Printer Friendly

C&W releases third quarter market analysis.

Cushman & Wakefield's has disclosed the results of its third quarter Manhattan office market report, which will be released later this month.

According to the report, Manhattan class "A" rents are up $16 per SF year-to-date, translating into an annualized increase of 45.1%.

Rents have clearly spiked in Midtown and Midtown South areas -- class "A" rents are up nearly $18 per SF year-to-date in Midtown to $66.68 per SF, while Midtown South class "B" properties continue to experience the most dramatic appreciation in the city at an annualized rate of 62.3%.

Vacancy rates have temporarily leveled off between 3 and 4% in all three Manhattan markets. Midtown vacancy was essentially flat during the third quarter, while Downtown fell to a record-low overall vacancy of 4.0%.

There was a slight increase in Midtown South sublease vacancy, but this is not attributable to the technology tenants. While a number of tech firms are offering their future expansion space for short-term sublease, those properties that are being offered for long-term subleases are for spaces that is mostly occupied by a variety of conventional firms, with only a handful of new economy tenants in the mix, The total amount of sublease space on the market in Midtown South is still very low and remains just above the record-low for sublease vacancy recorded earlier this year.

Summer is typically the slowest season in the Manhattan real estate market. Thus, while the slowdown in overall leasing isn't very unusual, the composition of tenants leasing space during the third quarter differed dramatically from recent previous quarters -- after transacting more than 20 leases for spaces larger than 50,000 SF during the first half of the year, new economy tenants accounted for only two of such leases during the third quarter. Could the newly abstemious appetite of capital markets for technology stocks finally be making its weight felt in the real estate markets?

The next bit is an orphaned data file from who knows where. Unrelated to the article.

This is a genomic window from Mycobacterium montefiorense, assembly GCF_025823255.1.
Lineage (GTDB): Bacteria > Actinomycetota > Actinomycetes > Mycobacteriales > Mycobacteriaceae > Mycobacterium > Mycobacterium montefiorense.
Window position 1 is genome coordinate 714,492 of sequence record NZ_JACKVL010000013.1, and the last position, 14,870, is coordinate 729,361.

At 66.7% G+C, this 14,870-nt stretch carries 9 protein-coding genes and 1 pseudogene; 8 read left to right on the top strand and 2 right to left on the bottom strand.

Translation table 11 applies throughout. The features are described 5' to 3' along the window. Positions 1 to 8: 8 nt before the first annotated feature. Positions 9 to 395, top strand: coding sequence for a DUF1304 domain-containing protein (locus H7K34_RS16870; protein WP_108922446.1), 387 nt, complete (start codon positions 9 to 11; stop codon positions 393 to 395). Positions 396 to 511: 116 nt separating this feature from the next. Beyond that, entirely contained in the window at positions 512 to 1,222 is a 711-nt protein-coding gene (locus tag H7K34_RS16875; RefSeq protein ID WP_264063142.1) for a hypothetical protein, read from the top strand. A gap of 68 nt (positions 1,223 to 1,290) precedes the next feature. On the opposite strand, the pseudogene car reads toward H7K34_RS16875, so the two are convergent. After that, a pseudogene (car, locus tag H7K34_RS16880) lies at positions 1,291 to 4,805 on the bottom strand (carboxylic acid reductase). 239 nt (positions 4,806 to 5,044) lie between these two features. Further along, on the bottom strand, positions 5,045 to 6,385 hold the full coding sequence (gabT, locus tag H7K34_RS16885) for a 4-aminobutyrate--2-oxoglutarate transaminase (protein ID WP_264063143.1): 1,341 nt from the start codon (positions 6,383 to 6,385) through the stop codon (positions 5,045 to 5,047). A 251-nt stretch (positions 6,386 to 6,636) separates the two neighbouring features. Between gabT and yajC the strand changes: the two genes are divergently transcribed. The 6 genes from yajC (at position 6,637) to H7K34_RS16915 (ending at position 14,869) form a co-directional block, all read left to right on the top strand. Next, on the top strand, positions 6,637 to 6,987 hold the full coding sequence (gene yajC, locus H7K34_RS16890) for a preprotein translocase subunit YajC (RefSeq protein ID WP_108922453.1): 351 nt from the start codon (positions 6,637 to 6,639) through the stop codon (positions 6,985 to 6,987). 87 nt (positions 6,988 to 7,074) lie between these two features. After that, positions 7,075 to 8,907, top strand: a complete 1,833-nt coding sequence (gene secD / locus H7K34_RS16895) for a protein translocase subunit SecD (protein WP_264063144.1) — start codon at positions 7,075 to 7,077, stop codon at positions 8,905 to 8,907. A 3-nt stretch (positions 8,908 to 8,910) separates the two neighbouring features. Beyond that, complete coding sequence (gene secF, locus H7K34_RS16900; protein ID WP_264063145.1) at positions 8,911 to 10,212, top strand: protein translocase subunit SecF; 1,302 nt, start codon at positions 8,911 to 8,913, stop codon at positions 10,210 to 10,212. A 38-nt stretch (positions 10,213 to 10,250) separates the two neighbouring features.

With the upcoming groundbreaking of Tishman Speyer's 222 E. 41st St., projects under construction in Manhattan will total more than 5.1 million SF, a level which hasn't been seen in a decade. Good news for the overly tight Manhattan market? Not really. All of the projects in the ground are completely pre-leased. While a few speculative projects may break ground in the next 12 months, cautious lenders will avoid financing a project unless it is at least 50% pre-leased. The good news is that some of the tenants moving to new office developments will be vacating their existing locations, freeing up some space for larger tenants in the market. Most of these spaces, however, aren't available for at least 2 more years, and many are already close to signing on new tenants to fill up the future vacancies.
COPYRIGHT 2000 Hagedorn Publication
No portion of this article can be reproduced without the express written permission from the copyright holder.
Copyright 2000, Gale Group. All rights reserved. Gale Group is a Thomson Corporation Company.

Article Details
Printer friendly Cite/link Email Feedback
Title Annotation:Cushman and Wakefield Inc.
Publication:Real Estate Weekly
Article Type:Brief Article
Geographic Code:1USA
Date:Oct 18, 2000
Words:457
Previous Article:Harlem now seen as island's final frontier.
Next Article:Citi Habitats opens new office.
Topics:


Related Articles
C&W to open Mexican office.
Office markets in equilibrium, C&W report says.
C & W sells powerhouse research database.
Cushman names Robert Donnelly VP for New Jersey.
Cushman and Wakefield names Lowery to oversee consolidation.
Walter Schoenberg.
C&W continues internet investment.
John Cushman comes home.
CoStar renews with Cushman & Wakefield. (Technology Update).
Fairfield market lacking momentum, says C&W report.

Terms of use | Copyright © 2018 Farlex, Inc. | Feedback | For webmasters